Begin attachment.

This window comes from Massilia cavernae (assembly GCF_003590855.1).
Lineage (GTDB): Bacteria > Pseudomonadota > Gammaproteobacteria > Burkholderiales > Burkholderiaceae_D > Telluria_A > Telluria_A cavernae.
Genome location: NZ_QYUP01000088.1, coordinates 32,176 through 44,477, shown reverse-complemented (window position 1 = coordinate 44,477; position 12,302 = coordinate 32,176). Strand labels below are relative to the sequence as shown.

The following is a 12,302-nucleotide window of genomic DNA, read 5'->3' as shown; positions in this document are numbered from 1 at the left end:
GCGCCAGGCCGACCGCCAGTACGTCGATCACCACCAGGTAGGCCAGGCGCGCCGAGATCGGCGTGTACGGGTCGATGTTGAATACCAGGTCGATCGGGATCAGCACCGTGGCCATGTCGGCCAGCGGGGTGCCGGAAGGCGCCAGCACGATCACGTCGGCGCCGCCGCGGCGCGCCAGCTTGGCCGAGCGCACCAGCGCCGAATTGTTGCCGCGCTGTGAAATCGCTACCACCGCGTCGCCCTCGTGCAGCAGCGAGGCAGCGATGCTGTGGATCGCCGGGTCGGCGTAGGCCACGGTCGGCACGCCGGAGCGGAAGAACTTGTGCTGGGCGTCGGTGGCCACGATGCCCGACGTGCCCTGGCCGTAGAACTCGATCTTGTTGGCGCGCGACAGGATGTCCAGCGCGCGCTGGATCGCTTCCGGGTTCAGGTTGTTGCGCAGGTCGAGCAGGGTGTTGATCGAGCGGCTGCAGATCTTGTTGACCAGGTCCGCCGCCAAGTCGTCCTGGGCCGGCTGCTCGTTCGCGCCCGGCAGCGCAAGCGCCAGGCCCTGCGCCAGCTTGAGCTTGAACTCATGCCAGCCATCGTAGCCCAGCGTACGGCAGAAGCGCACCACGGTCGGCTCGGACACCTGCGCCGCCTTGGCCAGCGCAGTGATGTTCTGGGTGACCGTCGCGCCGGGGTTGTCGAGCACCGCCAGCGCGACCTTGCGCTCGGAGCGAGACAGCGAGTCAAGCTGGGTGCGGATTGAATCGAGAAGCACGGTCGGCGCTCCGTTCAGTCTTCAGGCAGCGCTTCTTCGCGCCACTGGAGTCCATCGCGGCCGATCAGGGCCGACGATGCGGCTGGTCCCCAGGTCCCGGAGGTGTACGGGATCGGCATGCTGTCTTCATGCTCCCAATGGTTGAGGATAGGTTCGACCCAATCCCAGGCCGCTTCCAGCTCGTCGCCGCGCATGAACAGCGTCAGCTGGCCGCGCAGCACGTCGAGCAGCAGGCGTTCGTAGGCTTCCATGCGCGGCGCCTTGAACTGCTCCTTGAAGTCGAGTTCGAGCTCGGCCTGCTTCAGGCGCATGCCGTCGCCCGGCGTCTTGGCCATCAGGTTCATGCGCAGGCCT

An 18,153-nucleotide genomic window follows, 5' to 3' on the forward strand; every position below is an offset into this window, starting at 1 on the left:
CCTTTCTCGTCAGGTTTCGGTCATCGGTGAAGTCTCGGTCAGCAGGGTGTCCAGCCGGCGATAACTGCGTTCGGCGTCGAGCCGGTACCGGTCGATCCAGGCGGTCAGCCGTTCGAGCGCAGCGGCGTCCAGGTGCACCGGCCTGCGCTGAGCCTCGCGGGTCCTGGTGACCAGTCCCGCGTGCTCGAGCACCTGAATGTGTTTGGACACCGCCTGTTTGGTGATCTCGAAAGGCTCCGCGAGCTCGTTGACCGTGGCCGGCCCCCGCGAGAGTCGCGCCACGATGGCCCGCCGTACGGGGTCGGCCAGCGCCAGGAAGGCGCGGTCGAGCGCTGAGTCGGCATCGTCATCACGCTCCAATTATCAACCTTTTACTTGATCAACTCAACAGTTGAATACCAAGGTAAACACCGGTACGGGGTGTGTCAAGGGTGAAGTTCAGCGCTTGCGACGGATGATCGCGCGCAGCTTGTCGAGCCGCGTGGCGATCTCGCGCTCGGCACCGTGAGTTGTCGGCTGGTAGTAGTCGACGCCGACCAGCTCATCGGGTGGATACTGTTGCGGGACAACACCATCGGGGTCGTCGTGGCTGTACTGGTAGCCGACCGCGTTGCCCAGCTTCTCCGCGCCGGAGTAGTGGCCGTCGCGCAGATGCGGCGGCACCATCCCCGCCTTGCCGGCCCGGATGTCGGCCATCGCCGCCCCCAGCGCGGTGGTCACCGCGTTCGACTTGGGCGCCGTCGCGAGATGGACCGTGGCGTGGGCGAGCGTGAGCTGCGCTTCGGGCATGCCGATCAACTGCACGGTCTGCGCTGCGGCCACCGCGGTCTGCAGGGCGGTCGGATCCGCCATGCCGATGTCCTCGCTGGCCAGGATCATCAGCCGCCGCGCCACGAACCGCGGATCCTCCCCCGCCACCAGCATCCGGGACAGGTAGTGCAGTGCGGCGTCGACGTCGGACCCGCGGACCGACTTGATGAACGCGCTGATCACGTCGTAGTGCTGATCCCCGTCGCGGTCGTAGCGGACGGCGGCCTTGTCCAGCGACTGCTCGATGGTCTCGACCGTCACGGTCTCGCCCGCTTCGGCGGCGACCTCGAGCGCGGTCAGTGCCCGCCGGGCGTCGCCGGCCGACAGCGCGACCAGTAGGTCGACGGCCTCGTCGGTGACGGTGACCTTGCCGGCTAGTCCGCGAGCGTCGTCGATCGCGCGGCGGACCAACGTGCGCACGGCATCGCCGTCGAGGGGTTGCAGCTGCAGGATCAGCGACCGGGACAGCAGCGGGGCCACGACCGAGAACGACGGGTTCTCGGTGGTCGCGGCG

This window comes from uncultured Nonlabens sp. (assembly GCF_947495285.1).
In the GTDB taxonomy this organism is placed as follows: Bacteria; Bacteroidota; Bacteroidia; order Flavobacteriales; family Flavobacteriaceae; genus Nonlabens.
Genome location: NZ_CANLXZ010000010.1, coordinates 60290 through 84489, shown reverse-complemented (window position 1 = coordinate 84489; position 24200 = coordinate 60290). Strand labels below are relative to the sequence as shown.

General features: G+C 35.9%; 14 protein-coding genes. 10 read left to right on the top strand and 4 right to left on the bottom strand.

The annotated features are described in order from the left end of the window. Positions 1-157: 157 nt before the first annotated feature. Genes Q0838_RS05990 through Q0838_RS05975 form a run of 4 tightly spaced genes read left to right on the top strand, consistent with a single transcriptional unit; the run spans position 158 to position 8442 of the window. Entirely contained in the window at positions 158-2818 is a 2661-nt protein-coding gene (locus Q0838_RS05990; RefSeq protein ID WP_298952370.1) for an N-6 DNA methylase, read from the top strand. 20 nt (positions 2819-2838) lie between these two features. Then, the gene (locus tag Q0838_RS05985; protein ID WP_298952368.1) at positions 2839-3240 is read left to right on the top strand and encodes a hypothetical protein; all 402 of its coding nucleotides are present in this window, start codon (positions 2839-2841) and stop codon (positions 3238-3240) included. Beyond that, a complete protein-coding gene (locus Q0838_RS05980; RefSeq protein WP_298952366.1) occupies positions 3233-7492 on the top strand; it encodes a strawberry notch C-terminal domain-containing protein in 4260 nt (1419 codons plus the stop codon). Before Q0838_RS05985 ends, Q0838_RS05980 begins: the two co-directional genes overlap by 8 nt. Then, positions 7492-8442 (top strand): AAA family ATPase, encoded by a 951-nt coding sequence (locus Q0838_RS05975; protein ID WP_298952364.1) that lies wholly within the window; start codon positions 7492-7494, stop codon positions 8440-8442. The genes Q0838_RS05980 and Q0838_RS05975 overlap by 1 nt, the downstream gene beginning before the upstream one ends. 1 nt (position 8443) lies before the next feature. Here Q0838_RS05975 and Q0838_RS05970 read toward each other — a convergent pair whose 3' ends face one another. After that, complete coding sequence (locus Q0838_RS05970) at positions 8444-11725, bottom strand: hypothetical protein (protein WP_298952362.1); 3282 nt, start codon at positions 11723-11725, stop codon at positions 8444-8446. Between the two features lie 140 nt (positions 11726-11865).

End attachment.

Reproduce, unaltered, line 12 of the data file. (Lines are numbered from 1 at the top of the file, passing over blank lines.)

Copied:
The annotated features are described in order from the left end of the window. Positions 1-157: 157 nt before the first annotated feature. Genes Q0838_RS05990 through Q0838_RS05975 form a run of 4 tightly spaced genes read left to right on the top strand, consistent with a single transcriptional unit; the run spans position 158 to position 8442 of the window. Entirely contained in the window at positions 158-2818 is a 2661-nt protein-coding gene (locus Q0838_RS05990; RefSeq protein ID WP_298952370.1) for an N-6 DNA methylase, read from the top strand. 20 nt (positions 2819-2838) lie between these two features. Then, the gene (locus tag Q0838_RS05985; protein ID WP_298952368.1) at positions 2839-3240 is read left to right on the top strand and encodes a hypothetical protein; all 402 of its coding nucleotides are present in this window, start codon (positions 2839-2841) and stop codon (positions 3238-3240) included. Beyond that, a complete protein-coding gene (locus Q0838_RS05980; RefSeq protein WP_298952366.1) occupies positions 3233-7492 on the top strand; it encodes a strawberry notch C-terminal domain-containing protein in 4260 nt (1419 codons plus the stop codon). Before Q0838_RS05985 ends, Q0838_RS05980 begins: the two co-directional genes overlap by 8 nt. Then, positions 7492-8442 (top strand): AAA family ATPase, encoded by a 951-nt coding sequence (locus Q0838_RS05975; protein ID WP_298952364.1) that lies wholly within the window; start codon positions 7492-7494, stop codon positions 8440-8442. The genes Q0838_RS05980 and Q0838_RS05975 overlap by 1 nt, the downstream gene beginning before the upstream one ends. 1 nt (position 8443) lies before the next feature. Here Q0838_RS05975 and Q0838_RS05970 read toward each other — a convergent pair whose 3' ends face one another. After that, complete coding sequence (locus Q0838_RS05970) at positions 8444-11725, bottom strand: hypothetical protein (protein WP_298952362.1); 3282 nt, start codon at positions 11723-11725, stop codon at positions 8444-8446. Between the two features lie 140 nt (positions 11726-11865).